A homeless aid group distributes meals in Dana Point in 2008. (Mark Boster / Los Angeles…)
You can’t just feed the homeless outdoors in Philadelphia anymore; you now need a permit.
In Dallas, you can give away food only with official permission first.
Laws tightening regulations on aid to the homeless are popping up across the country, according to a recent USA Today report: “Atlanta, Phoenix, San Diego, Los Angeles, Miami, Oklahoma City and more than 50 other cities have previously adopted some kind of anti-camping or anti-food-sharing laws, according to the National Law Center on Homelessness & Poverty.”
So the question being asked by many critics is: Are American officials trying to help the poor -- or legislate them out of sight?
“Starting in about 2006, several cities began arresting, fining, and otherwise oppressing private individuals and nonprofits that feed the homeless and less fortunate,” Baylen Linnekin writes at Reason.com. He cites a Las Vegas ban that Nevada's American Civil Liberties Union chapter called “among the first of its kind in the country.”
Such bans are now more commonplace, Linnekin writes: “In New York City, for example, Mayor Michael Bloomberg banned food donations to the homeless earlier this year ‘because the city can’t assess their salt, fat and fiber content.’ ”
City officials usually cite safety and public health when trying to regulate the feeding of homeless people, which is often the province of religious groups for whom giving alms and comfort to the poor is as much an act of compassion as a part of religious doctrine.
In Philadelphia — where the ACLU launched a lawsuit last week attacking the ban on the outdoor feeding of homeless people, enacted June 1 — the plaintiffs in the suit include Chosen 300 Ministries Inc., the Rev. Brian Jenkins, the Welcome Church, the Rev. Violet Little, the King’s Jubilee, the Rev. Cranford Coulter and others, according to the Pennsylvania Record.
“Food sharing programs for the homeless also express an important message about the desperate circumstances of the poor,” the suit says, according to the Record. “The programs have been hugely successful, furthering the religious mission of the plaintiffs and providing, at no cost to the city, a needed social service. The programs have functioned continuously without significant interference by government officials or adverse effect on the public interest.”
The suit against the new policy, which the ACLU claims is a violation of the 1st Amendment, also says that sharing food in a “centrally located public place — rather than a remote indoor location — serves the critical purpose of bringing widespread attention to the plight of the homeless,” according to the Record.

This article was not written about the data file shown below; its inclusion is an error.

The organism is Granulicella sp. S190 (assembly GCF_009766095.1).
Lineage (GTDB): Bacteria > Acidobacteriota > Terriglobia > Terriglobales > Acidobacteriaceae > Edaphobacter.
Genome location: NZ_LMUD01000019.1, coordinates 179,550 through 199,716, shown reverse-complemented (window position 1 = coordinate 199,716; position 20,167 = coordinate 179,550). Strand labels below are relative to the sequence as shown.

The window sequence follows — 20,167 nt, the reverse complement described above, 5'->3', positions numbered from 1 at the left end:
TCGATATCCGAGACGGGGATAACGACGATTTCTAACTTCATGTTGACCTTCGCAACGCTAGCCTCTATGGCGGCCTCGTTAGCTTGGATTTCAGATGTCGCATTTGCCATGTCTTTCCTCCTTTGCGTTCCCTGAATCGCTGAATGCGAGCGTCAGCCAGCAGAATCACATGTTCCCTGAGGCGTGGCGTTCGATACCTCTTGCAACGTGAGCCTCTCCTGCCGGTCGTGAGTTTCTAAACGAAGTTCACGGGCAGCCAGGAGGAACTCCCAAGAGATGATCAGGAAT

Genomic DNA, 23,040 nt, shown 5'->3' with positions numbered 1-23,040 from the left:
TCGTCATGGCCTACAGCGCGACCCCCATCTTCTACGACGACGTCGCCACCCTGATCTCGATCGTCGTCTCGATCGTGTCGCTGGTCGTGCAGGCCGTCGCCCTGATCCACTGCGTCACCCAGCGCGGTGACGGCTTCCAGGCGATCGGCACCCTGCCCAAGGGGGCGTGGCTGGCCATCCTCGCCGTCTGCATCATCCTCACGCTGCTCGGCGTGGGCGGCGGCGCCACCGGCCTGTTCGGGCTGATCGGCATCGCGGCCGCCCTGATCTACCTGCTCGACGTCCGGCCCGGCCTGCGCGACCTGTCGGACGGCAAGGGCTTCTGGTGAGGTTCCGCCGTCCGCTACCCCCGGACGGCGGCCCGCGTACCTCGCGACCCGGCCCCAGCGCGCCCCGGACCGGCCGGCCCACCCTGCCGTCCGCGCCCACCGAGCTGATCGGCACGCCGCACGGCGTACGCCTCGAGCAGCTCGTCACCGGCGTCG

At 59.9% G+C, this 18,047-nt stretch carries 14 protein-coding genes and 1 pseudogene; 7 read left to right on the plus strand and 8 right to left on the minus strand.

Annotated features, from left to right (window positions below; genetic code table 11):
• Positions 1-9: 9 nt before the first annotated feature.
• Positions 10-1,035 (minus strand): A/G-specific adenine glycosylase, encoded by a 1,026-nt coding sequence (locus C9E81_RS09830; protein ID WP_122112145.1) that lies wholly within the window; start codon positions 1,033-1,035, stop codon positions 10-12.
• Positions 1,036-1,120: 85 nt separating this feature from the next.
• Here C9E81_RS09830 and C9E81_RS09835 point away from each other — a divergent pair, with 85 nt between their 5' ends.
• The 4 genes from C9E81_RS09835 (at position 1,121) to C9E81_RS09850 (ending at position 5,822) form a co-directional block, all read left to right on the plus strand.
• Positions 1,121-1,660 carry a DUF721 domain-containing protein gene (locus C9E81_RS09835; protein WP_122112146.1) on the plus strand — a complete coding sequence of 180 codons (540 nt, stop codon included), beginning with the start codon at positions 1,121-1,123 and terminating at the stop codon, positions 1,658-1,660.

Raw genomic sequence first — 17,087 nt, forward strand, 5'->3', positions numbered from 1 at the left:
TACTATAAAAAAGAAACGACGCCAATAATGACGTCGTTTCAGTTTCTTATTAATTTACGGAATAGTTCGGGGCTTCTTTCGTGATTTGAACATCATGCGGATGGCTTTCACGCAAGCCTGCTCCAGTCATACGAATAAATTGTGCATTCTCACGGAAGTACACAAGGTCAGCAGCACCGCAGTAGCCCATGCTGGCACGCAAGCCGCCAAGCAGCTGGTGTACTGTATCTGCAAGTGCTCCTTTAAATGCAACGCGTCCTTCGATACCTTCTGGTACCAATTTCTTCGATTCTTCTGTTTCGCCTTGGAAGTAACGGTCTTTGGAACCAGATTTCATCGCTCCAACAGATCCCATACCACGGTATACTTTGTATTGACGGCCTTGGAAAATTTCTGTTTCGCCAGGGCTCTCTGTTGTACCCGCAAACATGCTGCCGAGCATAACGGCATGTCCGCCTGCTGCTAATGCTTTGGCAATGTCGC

Mark McDonald, a spokesman for Philadelphia Mayor Michael Nutter, told USA Today that the ban was intended to give more dignity to homeless people and to force them indoors, where they could be exposed to other health services.
"This is about an activity on city park land that the mayor thinks is better suited elsewhere," he told USA Today. "We think it's a much more dignified place to be in an indoor sit-down restaurant. … The overarching policy goal of the mayor is based on a belief that hungry people deserve something more than getting a ham sandwich out on the side of the street."
Nutter also said during a March radio interview: “You can still feed and provide food service outdoors if you get a permit, which is free, and go through a food safety program, which is also free,” according to Philadelphia Weekly. “So, many people [can] continue to provide the service outside their doors.”
Regulations on the homeless and on altruism have long drawn criticism that their opponents are simply trying to push the homeless out of sight and away from the tourist areas. In Philadelphia, that means moving the city’s homeless people off the city’s Parkway and into a temporary food distribution location near City Hall.
A 2011 report by the National Law Center on Homelessness and Poverty that surveyed 234 American cities found that 40% had banned sleeping in public places and 53% had banned begging — leaving homeless advocates to ask: Where are people supposed to sleep and how are they supposed to eat?
“In what has become a familiar pattern, the government defunds services that might help the poor while ramping up law enforcement,” wrote “Nickel and Dimed” author Barbara Ehrenreich last year in an essay titled “Turning Poverty into an American Crime.”
“Shut down public housing, then make it a crime to be homeless. Generate no public-sector jobs, then penalize people for falling into debt," she wrote. "The experience of the poor, and especially poor people of color, comes to resemble that of a rat in a cage scrambling to avoid erratically administered electric shocks.”
In Philadelphia, the idea for the ban arose after the local Occupy movement started feeding the homeless without a universal standard for food safety, city officials told Philadelphia Weekly.
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